Navidea and Rheumco are completing animal testing for the tin-isotope project and are optimizing the technology for use in people. Being able to treat children with the method would be a boon because early treatment is key for these disorders, says Mark Pykett, formerly chief executive of Navidea and now chief executive of Agilis Biotherapeutics in New York. Physicians have identified joint microbleeds in patients as young as two years old. “If you can prevent that, 10 or 20 years down the road, they will be better off,” he says.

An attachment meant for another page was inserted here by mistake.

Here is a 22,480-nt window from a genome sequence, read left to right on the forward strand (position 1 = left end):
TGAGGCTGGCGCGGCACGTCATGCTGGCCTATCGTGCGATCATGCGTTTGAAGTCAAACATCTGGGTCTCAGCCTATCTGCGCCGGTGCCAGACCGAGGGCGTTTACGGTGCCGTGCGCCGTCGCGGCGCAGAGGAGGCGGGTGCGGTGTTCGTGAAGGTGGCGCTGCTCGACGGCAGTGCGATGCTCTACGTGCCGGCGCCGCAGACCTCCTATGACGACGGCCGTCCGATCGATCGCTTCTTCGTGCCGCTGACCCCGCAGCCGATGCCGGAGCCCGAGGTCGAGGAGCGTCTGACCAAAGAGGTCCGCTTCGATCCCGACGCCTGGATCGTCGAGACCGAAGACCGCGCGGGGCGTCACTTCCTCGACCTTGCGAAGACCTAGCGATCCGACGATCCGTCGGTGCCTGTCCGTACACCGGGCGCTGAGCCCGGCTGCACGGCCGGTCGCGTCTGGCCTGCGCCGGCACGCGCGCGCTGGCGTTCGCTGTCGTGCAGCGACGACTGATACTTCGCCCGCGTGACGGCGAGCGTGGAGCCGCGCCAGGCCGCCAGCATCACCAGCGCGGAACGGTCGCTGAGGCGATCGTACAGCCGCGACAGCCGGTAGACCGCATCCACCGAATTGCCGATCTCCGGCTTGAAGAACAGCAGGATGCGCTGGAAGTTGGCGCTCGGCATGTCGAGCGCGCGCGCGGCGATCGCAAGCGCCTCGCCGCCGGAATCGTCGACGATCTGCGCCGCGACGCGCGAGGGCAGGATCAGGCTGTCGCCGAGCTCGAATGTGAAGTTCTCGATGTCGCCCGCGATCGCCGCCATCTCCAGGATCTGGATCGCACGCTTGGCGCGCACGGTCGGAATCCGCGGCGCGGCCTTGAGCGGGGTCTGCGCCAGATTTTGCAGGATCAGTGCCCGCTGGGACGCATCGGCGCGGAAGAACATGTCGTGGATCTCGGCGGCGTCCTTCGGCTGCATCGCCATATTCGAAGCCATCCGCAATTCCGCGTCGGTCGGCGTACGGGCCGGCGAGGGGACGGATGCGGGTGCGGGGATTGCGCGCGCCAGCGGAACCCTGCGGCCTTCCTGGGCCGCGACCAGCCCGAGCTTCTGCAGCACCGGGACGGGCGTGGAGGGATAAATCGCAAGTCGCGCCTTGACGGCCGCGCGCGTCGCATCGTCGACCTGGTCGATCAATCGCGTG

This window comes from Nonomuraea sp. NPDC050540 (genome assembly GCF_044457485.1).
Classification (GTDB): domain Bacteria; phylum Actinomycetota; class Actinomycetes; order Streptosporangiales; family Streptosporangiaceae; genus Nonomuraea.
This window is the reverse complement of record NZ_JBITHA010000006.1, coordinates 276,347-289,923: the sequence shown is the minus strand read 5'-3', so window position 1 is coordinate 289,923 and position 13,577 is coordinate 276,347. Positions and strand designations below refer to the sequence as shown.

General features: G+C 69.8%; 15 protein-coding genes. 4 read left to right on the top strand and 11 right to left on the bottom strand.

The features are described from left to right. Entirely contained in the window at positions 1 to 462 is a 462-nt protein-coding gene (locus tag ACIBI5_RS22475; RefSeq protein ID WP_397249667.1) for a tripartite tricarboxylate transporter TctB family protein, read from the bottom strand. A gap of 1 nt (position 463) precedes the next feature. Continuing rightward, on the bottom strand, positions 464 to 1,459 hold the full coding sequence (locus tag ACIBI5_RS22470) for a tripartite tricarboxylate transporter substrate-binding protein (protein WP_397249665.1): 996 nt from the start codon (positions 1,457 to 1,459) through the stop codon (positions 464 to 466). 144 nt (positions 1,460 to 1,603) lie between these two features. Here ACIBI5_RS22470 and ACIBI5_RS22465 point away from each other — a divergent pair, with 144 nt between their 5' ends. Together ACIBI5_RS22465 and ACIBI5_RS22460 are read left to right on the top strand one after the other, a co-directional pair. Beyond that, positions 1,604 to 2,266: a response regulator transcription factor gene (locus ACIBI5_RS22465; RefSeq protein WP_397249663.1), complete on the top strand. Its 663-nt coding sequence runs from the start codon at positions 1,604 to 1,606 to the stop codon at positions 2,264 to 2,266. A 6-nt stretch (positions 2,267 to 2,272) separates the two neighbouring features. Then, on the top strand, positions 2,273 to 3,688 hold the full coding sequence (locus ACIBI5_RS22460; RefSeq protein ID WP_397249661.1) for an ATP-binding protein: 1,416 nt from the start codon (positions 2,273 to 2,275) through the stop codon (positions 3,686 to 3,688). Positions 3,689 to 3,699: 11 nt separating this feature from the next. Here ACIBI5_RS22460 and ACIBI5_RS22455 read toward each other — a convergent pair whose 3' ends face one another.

The limited treatment options for haemophilic children and adults with joint pain strongly motivates researchers. Only a few decades ago, patients with haemophilia did not have the chance to grow old; now they are feeling the effects of living for longer with the disease. “Joints are so important,” says von Drygalski, “because people are living to 60 or 70 years old—just trying to live normal lives.”

This article is reproduced with permission and was first published on November 26, 2014